# What are the boundary asymptotics of harmonic symmetric transverse traceless rank-s tensors on $\mathbb{H}^n$ in the Poincare upper-half-space model? [closed]

This question is motivated by the results in this paper, http://calvino.polito.it/~camporesi/JMP94.pdf

In this paper some of its most important results about the asymptotics of symmetric traceless transverse harmonic rank-s tensors on $\mathbb{H}_n = EAdS_n$ in equations 2.27, 2.28, 2.88, 2.89 are all given in hyperbolic coordinates.

But for reasons of physics one wants to write $\mathbb{H}_n$ in the Poincare patch!

How does one convert between the two? Is there a known transformation?

• I would like to know if the large-y (variable defined below) behaviour as stated in the said equations of the linked paper can be converted to find the small-z behaviour (variable defined below)

• Or is there a reference where these results have already been found in terms of the Poincare patch coordinates?

• In the hyperbolic model of $\mathbb{H}_n$ the space is thought of a zero-set in $\mathbb{R}^{n+1}$ of the equation, $x_0^2 - \sum_{i=1}^n x_i ^2 = a^2$ and then one uses the coordinates $y \in [0,\infty)$ and and $\vec{n} \in S^{n-1}$ to write, $x_0 = a cosh y$ and $\vec{x} = a \vec{n} sinh y$ and then the metric is, $ds^2 = a^2 [ dy^2 + sinh ^ 2 yd\Omega_{n-1}^2]$

Here $d\Omega_{n-1}^2$ is the standard metric on $S^{n-1}$.

(..and this is the metric in equation 2.15 in the linked paper..)

• In the Poincare patch model of $\mathbb{H}_n$ it is thought of as the half-space $x_n > 0$ in $\mathbb{R}^n$ with the metric, $ds^2 = \frac{a^2}{z^2}(dz^2 + \sum_{i=1}^{n-1}dx_i^2 )$

(relabeling $x_n$ as $z$)

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## closed as off-topic by Will Jagy, Andrés E. Caicedo, Todd Trimble♦, Ryan Budney, Willie WongSep 24 '13 at 9:27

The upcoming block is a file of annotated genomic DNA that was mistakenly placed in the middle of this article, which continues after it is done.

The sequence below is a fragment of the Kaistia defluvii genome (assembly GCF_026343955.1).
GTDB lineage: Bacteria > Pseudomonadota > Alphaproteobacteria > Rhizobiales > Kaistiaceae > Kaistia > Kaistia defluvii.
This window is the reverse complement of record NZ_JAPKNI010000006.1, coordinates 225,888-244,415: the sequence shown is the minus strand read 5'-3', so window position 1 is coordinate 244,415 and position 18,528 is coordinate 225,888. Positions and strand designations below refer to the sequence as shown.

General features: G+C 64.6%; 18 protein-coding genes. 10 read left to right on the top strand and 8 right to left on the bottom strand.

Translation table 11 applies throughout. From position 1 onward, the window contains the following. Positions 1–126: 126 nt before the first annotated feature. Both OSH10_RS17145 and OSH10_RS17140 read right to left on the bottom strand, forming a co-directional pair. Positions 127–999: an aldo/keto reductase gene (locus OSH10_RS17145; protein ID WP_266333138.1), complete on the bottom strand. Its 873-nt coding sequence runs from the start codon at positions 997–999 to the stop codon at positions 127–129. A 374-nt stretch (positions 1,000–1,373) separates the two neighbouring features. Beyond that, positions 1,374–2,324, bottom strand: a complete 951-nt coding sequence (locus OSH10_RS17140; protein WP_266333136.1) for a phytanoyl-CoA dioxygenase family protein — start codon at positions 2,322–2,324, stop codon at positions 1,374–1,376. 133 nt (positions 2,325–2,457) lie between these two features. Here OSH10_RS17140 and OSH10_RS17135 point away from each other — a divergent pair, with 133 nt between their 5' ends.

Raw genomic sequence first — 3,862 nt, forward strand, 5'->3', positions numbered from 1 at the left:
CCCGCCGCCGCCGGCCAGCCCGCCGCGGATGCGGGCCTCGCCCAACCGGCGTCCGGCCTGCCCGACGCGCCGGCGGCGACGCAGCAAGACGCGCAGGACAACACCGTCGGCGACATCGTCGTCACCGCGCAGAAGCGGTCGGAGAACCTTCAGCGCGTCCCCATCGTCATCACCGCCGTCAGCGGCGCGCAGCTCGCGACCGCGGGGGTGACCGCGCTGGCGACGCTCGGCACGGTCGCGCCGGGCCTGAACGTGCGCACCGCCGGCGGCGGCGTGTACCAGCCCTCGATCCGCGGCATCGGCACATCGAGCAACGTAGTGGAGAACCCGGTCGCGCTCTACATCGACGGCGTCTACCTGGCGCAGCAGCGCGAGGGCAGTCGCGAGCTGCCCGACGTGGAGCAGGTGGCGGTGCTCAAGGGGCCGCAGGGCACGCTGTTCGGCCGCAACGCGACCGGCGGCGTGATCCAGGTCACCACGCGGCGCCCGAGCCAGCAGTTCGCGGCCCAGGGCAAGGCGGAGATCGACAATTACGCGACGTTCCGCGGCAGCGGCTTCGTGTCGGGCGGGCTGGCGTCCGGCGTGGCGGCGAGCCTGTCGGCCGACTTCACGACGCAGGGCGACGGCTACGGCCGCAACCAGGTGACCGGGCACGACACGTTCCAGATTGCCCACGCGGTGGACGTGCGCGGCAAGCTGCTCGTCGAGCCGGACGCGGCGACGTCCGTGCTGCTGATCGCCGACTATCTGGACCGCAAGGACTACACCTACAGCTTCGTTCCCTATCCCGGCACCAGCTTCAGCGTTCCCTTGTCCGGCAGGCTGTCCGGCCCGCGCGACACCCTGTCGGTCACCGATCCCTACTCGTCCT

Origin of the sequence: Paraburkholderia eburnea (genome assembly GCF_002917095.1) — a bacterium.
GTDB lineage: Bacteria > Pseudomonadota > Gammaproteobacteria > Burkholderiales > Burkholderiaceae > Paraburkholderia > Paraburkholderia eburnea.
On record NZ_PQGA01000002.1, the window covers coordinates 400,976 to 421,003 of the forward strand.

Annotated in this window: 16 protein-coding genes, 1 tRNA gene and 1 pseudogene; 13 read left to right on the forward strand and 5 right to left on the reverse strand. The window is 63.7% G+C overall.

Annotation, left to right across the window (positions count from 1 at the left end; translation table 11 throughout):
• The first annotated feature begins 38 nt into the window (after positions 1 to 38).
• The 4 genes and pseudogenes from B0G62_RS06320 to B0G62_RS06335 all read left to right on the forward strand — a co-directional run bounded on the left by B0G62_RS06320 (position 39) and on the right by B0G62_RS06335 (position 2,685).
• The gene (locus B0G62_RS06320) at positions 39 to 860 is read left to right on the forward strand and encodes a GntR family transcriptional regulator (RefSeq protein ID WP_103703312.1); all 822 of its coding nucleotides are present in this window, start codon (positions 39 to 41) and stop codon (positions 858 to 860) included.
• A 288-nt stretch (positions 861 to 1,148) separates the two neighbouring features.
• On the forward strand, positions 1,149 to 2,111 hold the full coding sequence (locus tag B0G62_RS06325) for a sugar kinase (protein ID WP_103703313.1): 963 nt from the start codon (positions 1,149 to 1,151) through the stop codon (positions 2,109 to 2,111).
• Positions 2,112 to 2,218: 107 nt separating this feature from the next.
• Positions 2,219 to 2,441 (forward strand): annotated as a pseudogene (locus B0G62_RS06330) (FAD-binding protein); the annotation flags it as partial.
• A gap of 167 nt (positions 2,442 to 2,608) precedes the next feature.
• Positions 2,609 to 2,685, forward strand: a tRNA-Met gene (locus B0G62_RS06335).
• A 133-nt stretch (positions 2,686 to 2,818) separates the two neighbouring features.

This question appears to be off-topic. The users who voted to close gave this specific reason:

• "This question does not appear to be about research level mathematics within the scope defined in the help center." – Will Jagy, AndrĂ©s E. Caicedo, Todd Trimble, Ryan Budney, Willie Wong
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you got a good answer at math.stackexchange.com/questions/499042/… – Will Jagy Sep 21 '13 at 21:59
@WillJagy As far as I can see that answer is not helping - in the Mobius transformation described there in the large $y$ limit at fixed $y_n$ the asymptotic relation is $y \sim \frac{1}{z}$ - this paper says that the large-y asymptotics are of the form $e^y$ and hence in $z$ coordinates they will look like $e^{\frac{1}{z}}$ - and this makes no sense in small $z$ - I would like to isolate all those harmonics which near $z=0$ scale as some say $z^a$ for a given number $a$ - but that can't be done in this form! – user6818 Sep 21 '13 at 22:03
There are many, many isometries on the Poincare disk, or ball in more dimensions. You are free to apply those before the map to upper half space to get your desired conditions. what is your actual background? – Will Jagy Sep 21 '13 at 22:07
Can you tell as to what is the metric in the x, y and the z coordinates of the transformations given in that answer? Then I can be sure that it at least gets the start and the end metric as the two metrics which I have listed. [..can you give an example of the isometries of the Poincare disk that you mention?..is there a way to just write them down?...and hope that one of them does something in the exponent - I would have thought that there is some function $f$ such the $e^y = f(z)$...) – user6818 Sep 22 '13 at 0:25
I actually don't see why $e^{1/z}$ "makes no sense". Why do you think there should be harmonics that scale like power law near the conformal boundary? After all, in hyperbolic models the area of the spheres near infinity grows exponentially. (Also, check your signs; isn't the large $y$ behaviour in the paper you cited $e^{-\rho y}$ where $\rho > 0$?) – Willie Wong Sep 24 '13 at 9:40